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First, I understand Adobe will no longer be supporting Type 1 fonts as of January 2023.
I use an Adobe Preflight setting that flags Type 1 fonts with a warning message, “Text uses Type 1 font”
I have a whole library of documents that use Frutiger OpenType. I’ve triple checked these InDesign files to be sure there are no Type 1 fonts. After exporting the InDesign files to PDFX, then running Preflight in Adobe Acrobat ProDC, the preflight shows a warning that the Frutiger font is Type 1. It's not. I checked each font name to be sure InDesign didn’t somehow replace the OpenType version with a Type 1 version and, no, the name correctly matches the OpenType font name.
Why does Adobe preflight think the Frutiger OpenType font is Type 1?
Any idea what will happen if Adobe Preflight is still interpreting the OT font as a Type 1 font after January 2023?
I'm pretty sure that Acrobat thinks it is type 1 because it _is_ type 1. It is normal and common for OpenType fonts to be converted to type 1 fonts when exporting. Have you looked at Acrobat's Properties - Fonts for the file to see what file type is used in the PDF? (It is not simply that your font file is lifted and dumped in a PDF; all sorts of things can happen).
It seems to be that the preflight you are running is needless, since type 1 support in PDF is not going away, nor could it (if Adobe are to follow the rules of PDF, that they invented but no longer control).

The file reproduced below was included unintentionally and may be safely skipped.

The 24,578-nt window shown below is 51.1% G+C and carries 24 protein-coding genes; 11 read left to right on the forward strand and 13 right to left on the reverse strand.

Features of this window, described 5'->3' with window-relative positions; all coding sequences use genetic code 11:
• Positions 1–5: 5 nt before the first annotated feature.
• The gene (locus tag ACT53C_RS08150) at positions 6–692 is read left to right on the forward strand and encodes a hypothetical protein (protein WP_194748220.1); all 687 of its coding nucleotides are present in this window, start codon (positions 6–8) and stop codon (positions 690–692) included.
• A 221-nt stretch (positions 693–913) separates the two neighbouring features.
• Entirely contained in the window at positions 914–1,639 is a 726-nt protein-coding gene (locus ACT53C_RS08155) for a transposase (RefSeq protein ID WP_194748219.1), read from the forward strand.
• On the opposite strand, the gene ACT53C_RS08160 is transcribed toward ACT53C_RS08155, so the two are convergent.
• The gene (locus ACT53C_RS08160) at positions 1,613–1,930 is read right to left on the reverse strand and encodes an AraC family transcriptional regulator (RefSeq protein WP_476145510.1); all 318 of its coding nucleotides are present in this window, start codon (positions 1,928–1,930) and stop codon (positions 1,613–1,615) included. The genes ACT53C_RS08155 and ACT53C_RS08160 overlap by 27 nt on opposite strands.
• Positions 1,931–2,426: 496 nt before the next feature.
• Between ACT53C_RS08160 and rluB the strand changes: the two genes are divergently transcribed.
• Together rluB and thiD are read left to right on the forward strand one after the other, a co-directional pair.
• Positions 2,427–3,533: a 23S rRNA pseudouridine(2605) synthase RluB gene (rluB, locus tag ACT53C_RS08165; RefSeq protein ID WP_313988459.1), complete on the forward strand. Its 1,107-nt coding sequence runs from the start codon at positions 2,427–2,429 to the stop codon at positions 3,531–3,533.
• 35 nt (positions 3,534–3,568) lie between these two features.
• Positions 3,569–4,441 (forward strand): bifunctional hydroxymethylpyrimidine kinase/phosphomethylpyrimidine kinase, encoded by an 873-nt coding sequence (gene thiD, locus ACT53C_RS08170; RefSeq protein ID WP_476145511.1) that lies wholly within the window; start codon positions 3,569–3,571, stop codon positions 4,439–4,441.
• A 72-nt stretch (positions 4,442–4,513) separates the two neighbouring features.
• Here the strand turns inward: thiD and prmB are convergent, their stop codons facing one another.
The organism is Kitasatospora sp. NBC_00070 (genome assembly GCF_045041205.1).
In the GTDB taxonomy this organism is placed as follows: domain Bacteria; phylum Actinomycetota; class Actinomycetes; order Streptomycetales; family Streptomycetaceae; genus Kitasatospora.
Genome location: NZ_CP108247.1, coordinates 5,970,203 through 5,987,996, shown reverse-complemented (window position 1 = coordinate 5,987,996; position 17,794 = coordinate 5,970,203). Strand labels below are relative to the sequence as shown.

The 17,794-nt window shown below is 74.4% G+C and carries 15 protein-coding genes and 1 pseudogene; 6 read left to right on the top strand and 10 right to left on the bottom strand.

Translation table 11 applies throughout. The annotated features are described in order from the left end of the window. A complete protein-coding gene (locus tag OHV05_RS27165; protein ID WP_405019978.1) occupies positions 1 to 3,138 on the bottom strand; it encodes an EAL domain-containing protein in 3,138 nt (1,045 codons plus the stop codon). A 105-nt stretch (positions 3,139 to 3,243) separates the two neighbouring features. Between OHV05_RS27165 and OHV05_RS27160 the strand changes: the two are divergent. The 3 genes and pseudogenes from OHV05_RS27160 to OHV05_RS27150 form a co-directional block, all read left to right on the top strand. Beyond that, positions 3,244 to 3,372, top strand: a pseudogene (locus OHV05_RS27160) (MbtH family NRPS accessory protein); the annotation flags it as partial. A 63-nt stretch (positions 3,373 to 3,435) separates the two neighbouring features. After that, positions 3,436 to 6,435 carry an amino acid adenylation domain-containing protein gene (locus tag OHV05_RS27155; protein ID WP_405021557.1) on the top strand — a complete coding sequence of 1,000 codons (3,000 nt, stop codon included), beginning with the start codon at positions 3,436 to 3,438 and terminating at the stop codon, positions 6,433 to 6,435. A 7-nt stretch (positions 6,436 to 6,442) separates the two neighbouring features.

Yes, the PDFX file Properties show that the OpenType Frutiger font is listed as Type 1. If this is not going to be a problem when Type 1 fonts are no longer supported, then I guess I just won't worry about it. But that's why I'm investigating this now. I want to know what will happen, whether this will become an issue, and if so, how to address it.
Basically PDF has to keep supporting type 1 because there are hundreds of millions of PDF out there using type 1 fonts, and they are supposed to stay readable forever. So anyone making a PDF reader is going to need to handle type 1 fonts, even decades after type 1 fonts (as actual font files) stopped existing.
This isn't so unusual for PDF. PDF allows other kinds of font you cannot get as font files.
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I think the way to think about it is it's not the Type 1 outline format going away but rather the clunky and outdated Type1 multi-part font files for long dead Systems that's going away. It's just been a pain to keep supporting it when it's not a logical way of delivering them anymore. OTF CFF fonts are essentially just compressed versions of Type 1 outlines, so it's logical that they would be listed as such in a PDF where they are embedded... because until a time that all Postscript printers can handle PDF and CFF natively, they HAVE to be converted to Type 1 outlines for any Postscript printer to render them.